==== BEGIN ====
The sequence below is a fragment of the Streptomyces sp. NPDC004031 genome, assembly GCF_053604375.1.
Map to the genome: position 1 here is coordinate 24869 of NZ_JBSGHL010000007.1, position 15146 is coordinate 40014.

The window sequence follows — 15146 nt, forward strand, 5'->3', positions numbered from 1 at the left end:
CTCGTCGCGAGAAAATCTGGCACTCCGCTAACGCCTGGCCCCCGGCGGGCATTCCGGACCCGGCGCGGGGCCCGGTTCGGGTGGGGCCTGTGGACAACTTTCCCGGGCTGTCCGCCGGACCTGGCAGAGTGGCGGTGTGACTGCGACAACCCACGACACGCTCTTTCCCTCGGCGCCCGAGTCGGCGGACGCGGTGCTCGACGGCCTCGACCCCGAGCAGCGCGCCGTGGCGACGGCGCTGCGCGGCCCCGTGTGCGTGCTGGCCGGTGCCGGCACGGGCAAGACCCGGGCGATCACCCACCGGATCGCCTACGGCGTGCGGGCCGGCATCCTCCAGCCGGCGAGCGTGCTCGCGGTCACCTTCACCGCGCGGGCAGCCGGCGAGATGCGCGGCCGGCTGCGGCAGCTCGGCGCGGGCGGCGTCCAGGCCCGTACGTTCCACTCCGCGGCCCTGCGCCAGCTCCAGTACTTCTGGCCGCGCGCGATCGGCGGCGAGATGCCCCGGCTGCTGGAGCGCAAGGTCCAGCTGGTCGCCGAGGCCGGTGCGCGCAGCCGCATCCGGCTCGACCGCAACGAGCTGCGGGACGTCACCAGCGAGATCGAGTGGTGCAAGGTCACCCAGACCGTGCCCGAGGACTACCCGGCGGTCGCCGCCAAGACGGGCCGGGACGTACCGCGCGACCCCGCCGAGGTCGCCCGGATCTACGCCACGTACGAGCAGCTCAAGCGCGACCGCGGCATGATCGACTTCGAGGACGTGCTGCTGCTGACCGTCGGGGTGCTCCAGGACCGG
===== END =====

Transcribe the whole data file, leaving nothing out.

The sequence below is a fragment of the Streptomyces sp. NPDC004031 genome, assembly GCF_053604375.1.
Map to the genome: position 1 here is coordinate 24869 of NZ_JBSGHL010000007.1, position 15146 is coordinate 40014.

The window sequence follows — 15146 nt, forward strand, 5'->3', positions numbered from 1 at the left end:
CTCGTCGCGAGAAAATCTGGCACTCCGCTAACGCCTGGCCCCCGGCGGGCATTCCGGACCCGGCGCGGGGCCCGGTTCGGGTGGGGCCTGTGGACAACTTTCCCGGGCTGTCCGCCGGACCTGGCAGAGTGGCGGTGTGACTGCGACAACCCACGACACGCTCTTTCCCTCGGCGCCCGAGTCGGCGGACGCGGTGCTCGACGGCCTCGACCCCGAGCAGCGCGCCGTGGCGACGGCGCTGCGCGGCCCCGTGTGCGTGCTGGCCGGTGCCGGCACGGGCAAGACCCGGGCGATCACCCACCGGATCGCCTACGGCGTGCGGGCCGGCATCCTCCAGCCGGCGAGCGTGCTCGCGGTCACCTTCACCGCGCGGGCAGCCGGCGAGATGCGCGGCCGGCTGCGGCAGCTCGGCGCGGGCGGCGTCCAGGCCCGTACGTTCCACTCCGCGGCCCTGCGCCAGCTCCAGTACTTCTGGCCGCGCGCGATCGGCGGCGAGATGCCCCGGCTGCTGGAGCGCAAGGTCCAGCTGGTCGCCGAGGCCGGTGCGCGCAGCCGCATCCGGCTCGACCGCAACGAGCTGCGGGACGTCACCAGCGAGATCGAGTGGTGCAAGGTCACCCAGACCGTGCCCGAGGACTACCCGGCGGTCGCCGCCAAGACGGGCCGGGACGTACCGCGCGACCCCGCCGAGGTCGCCCGGATCTACGCCACGTACGAGCAGCTCAAGCGCGACCGCGGCATGATCGACTTCGAGGACGTGCTGCTGCTGACCGTCGGGGTGCTCCAGGACCGG